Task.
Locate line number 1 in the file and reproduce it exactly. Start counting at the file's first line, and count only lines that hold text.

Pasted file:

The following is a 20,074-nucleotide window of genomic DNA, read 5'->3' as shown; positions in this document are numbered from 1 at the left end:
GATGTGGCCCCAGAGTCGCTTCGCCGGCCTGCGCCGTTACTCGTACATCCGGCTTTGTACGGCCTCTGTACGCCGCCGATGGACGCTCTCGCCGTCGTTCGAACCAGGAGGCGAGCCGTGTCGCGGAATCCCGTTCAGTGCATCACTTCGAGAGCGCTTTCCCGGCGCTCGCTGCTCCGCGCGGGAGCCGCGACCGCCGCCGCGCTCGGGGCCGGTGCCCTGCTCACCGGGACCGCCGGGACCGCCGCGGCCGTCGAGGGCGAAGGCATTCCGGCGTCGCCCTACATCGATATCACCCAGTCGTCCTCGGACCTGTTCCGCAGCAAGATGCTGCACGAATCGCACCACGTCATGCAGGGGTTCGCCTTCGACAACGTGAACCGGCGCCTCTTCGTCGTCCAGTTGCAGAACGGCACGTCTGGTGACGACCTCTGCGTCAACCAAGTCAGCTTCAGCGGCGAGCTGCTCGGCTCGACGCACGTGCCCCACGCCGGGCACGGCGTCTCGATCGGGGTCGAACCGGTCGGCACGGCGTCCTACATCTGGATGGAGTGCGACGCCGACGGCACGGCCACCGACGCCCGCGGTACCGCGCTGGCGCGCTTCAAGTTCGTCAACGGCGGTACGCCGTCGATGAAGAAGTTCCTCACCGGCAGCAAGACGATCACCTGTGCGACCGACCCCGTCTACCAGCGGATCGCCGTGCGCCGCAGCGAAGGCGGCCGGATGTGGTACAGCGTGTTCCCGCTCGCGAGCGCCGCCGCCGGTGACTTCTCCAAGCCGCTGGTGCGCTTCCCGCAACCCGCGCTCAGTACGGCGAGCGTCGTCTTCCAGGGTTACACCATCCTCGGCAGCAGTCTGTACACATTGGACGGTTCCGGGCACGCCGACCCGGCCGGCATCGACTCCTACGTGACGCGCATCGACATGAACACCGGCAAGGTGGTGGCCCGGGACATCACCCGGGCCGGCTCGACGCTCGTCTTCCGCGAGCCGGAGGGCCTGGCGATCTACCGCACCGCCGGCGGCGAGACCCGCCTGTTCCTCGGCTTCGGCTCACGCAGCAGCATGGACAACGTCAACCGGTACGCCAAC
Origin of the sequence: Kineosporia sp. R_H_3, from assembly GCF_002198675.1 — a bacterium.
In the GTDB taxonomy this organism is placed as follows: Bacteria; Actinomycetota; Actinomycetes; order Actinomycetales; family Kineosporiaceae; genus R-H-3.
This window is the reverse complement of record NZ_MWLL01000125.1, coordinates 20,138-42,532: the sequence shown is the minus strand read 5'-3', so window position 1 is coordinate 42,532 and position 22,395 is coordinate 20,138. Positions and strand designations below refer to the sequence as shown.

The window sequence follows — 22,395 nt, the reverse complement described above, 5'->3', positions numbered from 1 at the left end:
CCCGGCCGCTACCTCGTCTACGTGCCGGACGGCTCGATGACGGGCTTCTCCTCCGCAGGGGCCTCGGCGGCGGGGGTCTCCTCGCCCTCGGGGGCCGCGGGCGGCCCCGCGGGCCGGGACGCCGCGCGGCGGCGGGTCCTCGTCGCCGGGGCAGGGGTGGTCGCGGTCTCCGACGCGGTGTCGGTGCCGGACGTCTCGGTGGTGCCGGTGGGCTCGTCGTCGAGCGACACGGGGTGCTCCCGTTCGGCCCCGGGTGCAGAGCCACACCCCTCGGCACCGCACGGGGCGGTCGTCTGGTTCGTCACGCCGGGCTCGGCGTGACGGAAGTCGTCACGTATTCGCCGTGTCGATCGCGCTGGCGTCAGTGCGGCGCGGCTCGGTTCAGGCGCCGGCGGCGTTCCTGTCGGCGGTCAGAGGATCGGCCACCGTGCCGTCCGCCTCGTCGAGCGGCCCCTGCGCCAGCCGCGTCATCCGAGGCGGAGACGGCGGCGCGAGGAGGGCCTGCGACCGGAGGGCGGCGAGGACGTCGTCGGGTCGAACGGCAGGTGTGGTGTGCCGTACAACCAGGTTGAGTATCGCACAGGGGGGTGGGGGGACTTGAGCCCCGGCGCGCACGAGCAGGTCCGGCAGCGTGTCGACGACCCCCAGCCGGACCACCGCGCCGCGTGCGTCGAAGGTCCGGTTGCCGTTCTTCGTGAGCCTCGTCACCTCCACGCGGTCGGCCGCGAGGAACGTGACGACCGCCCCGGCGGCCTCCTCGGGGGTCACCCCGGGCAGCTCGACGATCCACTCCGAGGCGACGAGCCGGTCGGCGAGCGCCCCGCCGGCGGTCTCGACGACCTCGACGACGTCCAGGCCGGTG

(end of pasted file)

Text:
The following is a 20,074-nucleotide window of genomic DNA, read 5'->3' as shown; positions in this document are numbered from 1 at the left end: